I was once again in New York! Except this time the weather was much better! The purpose of this expedition to New York was to see New York. You will recall there has been a pandemic, and so despite spending two years only a very short train ride from the Big Apple, neither me nor my super amazing girlfriend had spent much time there. In the free time between finishing all of our final papers and graduating we decided to head down there and see what there was to see!
The first major thing we went to go see was the Statue of Liberty and Ellis Island. I had visited both back around Thanksgiving of 2019, but my super amazing girlfriend had never been. Besides the patriotic fervor that of course burns in her heart, she had relatives that came through Ellis Island and wanted to investigate the origins of her family’s American adventure. I, too, have relatives that came through Ellis Island, but she actually knows who her’s are and was therefore much more equipped to gain deep insights from the experience. Visiting the two islands was very nice and made for a lovely day out, and the only disappointing bit was that the area where you can actually research the people who came through Ellis Island was closed for COVID, seriously knocking the knees out of our attempts to investigate people who came through Ellis Island.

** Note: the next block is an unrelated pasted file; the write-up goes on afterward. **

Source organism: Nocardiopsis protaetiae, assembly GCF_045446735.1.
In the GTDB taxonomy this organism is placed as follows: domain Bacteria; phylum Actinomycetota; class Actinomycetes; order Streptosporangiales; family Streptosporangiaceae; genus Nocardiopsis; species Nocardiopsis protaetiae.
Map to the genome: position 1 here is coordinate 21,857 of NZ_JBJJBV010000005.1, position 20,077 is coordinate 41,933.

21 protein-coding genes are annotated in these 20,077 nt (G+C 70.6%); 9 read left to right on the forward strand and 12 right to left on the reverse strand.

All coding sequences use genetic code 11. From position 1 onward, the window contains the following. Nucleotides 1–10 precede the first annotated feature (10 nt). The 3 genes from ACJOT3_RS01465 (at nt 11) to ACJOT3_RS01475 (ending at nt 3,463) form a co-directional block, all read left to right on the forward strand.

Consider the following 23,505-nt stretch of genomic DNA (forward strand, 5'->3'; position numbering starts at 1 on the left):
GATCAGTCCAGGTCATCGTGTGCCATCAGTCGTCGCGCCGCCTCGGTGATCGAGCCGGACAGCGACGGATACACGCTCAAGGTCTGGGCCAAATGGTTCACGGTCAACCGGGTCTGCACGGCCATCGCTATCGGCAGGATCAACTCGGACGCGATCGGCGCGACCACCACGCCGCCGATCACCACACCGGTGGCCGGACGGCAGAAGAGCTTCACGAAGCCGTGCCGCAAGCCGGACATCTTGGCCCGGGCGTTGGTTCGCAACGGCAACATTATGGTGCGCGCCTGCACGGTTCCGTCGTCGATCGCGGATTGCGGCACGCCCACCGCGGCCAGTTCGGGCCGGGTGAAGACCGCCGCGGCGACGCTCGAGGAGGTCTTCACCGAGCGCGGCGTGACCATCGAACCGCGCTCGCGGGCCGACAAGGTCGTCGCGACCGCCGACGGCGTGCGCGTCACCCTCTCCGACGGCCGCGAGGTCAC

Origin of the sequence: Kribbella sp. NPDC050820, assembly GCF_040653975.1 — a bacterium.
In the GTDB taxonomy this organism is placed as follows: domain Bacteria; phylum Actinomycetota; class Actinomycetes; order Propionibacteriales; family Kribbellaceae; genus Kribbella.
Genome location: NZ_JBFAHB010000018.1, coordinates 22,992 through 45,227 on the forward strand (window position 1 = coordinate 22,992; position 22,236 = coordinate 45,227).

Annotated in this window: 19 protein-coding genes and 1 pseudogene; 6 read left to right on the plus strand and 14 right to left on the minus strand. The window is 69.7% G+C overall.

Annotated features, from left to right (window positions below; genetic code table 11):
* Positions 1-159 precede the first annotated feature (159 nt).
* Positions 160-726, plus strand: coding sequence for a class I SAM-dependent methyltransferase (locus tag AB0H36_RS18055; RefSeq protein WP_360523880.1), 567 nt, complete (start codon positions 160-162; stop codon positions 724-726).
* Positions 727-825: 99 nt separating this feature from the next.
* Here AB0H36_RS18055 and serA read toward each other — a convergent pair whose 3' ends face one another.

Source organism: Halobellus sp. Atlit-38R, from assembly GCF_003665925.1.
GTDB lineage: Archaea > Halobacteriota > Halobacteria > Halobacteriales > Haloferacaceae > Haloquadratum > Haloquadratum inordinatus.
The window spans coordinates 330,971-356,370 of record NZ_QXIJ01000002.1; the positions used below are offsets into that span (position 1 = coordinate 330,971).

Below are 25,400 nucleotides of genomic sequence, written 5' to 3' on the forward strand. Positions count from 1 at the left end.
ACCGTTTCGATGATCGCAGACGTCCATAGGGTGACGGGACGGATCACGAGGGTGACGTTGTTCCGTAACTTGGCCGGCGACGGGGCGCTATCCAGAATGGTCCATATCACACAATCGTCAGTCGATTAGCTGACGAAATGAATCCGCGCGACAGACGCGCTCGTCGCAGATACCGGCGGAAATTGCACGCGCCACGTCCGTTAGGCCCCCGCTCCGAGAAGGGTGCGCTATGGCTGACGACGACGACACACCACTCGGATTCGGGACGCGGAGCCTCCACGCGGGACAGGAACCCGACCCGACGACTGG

One thing I saw this time that I hadn’t seen last time I was on Ellis Island is a section about more modern-day immigration into the United States. This section had me in my feelings because while it wasn’t exactly jingoistic it didn’t quite reach the full level of reflection that I think the immigration paradigm needs these days. A particular example is the sidebar above. I’ll only bother to link to one random article on the perils of international adoption (which doesn’t even touch on the cultural components that need to be reckoned with), but man that sidebar only bothers to note some minor difficulties before firmly coming down on the side of believing adopting “orphans” from other countries is always a good thing. The National Park could do a lot better than this!